Recap: Summit on Statewide K-12 Curriculum for Computer Science
by Adalberto Toledo, News-Gazette / Sep 25, 2019
Raya Hegeman-Davis, school-university research coordinator in the College of Education and I-STECS (Illinois Secondary Teacher Education and Computer Science) initiative team member, knew there was general consensus from educators and constituents, statewide, about the critical need for improvement in the area of computer science education for Illinois K-12 students.
Despite the state’s efforts to advance computer science education, there are still many unanswered questions about just what a K-12 curriculum would look like.
That’s why more than 200 high school computer science teachers, tech leaders and field advocates gathered last Friday at the National Center for Supercomputing Applications (NCSA) on the University of Illinois campus for the first-ever statewide K-12 Computer Science Education Summit.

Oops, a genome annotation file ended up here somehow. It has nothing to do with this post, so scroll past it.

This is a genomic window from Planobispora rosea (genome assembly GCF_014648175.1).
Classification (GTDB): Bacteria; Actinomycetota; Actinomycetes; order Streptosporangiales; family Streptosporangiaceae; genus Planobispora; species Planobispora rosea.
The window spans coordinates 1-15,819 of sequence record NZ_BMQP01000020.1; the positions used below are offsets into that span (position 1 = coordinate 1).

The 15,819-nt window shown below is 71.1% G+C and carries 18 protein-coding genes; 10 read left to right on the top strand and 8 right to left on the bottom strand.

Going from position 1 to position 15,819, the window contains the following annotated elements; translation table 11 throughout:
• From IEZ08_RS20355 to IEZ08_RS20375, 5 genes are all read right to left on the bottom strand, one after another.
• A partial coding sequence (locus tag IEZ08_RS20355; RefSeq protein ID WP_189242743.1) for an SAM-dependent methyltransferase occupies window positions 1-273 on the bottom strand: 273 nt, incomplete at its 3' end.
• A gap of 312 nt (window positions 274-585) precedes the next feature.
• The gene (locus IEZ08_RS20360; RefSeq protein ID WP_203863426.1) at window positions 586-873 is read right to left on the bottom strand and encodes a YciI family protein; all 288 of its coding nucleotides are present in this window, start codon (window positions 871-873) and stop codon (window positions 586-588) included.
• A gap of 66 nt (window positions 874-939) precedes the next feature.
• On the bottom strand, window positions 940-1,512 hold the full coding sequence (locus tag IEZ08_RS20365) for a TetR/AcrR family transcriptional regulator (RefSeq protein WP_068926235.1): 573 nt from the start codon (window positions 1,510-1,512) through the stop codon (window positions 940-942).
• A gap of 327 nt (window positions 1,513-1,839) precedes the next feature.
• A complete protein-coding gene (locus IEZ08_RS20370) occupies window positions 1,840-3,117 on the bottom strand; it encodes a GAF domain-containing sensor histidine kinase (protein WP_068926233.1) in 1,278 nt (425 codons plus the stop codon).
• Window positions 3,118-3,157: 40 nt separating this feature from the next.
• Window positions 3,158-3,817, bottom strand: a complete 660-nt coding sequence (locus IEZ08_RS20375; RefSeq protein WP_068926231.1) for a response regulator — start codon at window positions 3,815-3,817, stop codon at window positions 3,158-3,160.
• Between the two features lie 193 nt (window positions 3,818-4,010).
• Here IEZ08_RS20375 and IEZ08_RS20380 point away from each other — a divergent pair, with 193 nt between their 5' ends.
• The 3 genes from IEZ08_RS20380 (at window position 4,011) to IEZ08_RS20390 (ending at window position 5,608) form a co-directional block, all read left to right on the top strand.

The summit is another step in the state’s recent push to teach students basic computer science applications as it attempts to keep well-paying jobs in the growing tech sector in the state.
Launched in December 2014, Computer Science for All at Chicago Public Schools — a program that would require credits in computer science for all high school graduates — was the first step in creating what UI President Tim Killeen called a “bedrock of knowledge” that the state is currently lacking.
“These days, every company has to be a tech company,” Killeen said. “What we need today is motivated computer science teachers that can spark interest in our young students so they hit the ground running. They need to if Illinois is to thrive in the future.”
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